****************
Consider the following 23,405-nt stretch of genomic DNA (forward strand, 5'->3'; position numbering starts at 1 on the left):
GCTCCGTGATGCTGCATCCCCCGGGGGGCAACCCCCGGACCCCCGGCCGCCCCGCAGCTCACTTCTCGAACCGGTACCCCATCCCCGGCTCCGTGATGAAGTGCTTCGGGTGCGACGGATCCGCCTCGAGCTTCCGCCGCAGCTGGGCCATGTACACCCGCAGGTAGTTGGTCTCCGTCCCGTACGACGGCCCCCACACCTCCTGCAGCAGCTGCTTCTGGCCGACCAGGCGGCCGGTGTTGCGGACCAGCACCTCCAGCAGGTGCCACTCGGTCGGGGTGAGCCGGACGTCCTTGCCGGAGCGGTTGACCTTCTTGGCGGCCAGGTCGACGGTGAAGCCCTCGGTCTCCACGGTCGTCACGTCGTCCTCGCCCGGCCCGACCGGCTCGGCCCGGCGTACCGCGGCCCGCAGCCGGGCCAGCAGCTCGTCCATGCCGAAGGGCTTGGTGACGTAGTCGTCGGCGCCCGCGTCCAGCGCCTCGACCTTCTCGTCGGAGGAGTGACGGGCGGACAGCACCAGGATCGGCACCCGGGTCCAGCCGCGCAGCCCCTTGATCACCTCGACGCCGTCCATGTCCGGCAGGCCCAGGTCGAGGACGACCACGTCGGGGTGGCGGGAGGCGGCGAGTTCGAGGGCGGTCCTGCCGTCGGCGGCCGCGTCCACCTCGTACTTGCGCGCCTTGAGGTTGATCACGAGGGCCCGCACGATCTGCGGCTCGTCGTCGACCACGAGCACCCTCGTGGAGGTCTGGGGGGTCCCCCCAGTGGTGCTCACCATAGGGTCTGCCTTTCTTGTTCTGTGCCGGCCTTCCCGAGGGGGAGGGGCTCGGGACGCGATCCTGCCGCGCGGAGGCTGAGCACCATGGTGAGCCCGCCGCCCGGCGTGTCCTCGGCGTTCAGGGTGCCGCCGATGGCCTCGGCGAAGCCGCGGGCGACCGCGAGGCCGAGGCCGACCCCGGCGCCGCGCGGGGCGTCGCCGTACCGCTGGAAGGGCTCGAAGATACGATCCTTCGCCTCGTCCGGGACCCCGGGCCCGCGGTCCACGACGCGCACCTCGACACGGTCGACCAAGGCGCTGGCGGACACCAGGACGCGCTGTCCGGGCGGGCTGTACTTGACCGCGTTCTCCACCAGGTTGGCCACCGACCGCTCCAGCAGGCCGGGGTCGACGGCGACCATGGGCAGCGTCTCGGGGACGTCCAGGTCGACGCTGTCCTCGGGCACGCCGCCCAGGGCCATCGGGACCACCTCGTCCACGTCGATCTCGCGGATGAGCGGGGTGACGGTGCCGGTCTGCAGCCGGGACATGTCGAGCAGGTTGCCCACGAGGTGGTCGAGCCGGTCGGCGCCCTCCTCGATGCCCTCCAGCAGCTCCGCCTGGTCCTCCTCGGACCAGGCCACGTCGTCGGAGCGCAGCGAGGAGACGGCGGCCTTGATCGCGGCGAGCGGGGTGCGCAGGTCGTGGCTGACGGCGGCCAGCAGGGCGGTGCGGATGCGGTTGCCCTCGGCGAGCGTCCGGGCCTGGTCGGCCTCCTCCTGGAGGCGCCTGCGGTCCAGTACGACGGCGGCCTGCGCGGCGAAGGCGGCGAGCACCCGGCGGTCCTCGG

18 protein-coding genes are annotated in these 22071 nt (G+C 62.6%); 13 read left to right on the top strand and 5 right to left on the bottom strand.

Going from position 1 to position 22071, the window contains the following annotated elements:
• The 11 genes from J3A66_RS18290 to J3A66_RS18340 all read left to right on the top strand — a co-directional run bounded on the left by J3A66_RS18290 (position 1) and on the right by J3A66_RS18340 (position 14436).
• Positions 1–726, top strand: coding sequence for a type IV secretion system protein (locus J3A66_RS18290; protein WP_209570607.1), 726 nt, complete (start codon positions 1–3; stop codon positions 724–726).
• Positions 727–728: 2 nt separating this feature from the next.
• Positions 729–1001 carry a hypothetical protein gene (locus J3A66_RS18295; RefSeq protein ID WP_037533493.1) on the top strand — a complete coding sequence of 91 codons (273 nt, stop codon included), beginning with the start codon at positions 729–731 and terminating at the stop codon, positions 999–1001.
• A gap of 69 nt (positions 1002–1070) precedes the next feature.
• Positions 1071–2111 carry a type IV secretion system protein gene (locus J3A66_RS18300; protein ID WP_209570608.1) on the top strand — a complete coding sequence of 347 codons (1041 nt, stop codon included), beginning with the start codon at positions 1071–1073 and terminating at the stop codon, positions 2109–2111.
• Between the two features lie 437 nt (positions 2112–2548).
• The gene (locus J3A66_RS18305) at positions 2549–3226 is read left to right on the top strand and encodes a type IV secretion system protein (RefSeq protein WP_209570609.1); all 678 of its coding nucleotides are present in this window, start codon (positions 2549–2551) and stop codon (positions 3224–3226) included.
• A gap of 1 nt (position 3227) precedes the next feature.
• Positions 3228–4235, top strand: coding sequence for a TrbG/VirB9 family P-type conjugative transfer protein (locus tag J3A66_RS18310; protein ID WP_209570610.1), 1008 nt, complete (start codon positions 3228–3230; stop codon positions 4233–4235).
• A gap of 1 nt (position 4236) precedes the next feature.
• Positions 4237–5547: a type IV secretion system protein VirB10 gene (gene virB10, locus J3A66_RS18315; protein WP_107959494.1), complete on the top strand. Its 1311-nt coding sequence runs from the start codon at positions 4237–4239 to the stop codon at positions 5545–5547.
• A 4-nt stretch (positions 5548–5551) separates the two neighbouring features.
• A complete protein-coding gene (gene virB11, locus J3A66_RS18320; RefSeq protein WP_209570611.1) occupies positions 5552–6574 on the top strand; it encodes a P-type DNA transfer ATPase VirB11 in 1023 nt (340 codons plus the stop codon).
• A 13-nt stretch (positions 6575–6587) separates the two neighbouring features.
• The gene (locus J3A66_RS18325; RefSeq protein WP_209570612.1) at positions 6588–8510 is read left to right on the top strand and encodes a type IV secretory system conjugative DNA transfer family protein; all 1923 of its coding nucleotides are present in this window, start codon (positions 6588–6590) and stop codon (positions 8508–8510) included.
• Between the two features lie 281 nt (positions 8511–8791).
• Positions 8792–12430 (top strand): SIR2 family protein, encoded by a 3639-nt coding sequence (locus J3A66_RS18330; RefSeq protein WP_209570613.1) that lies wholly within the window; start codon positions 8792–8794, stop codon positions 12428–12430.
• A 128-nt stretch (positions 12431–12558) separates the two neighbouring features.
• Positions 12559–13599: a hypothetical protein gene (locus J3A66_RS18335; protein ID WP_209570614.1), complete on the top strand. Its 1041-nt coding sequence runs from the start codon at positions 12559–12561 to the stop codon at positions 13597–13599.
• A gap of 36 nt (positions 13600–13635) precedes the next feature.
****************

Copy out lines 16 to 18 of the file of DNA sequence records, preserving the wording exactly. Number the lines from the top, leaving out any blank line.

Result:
• Positions 4237–5547: a type IV secretion system protein VirB10 gene (gene virB10, locus J3A66_RS18315; protein WP_107959494.1), complete on the top strand. Its 1311-nt coding sequence runs from the start codon at positions 4237–4239 to the stop codon at positions 5545–5547.
• A 4-nt stretch (positions 5548–5551) separates the two neighbouring features.
• A complete protein-coding gene (gene virB11, locus J3A66_RS18320; RefSeq protein WP_209570611.1) occupies positions 5552–6574 on the top strand; it encodes a P-type DNA transfer ATPase VirB11 in 1023 nt (340 codons plus the stop codon).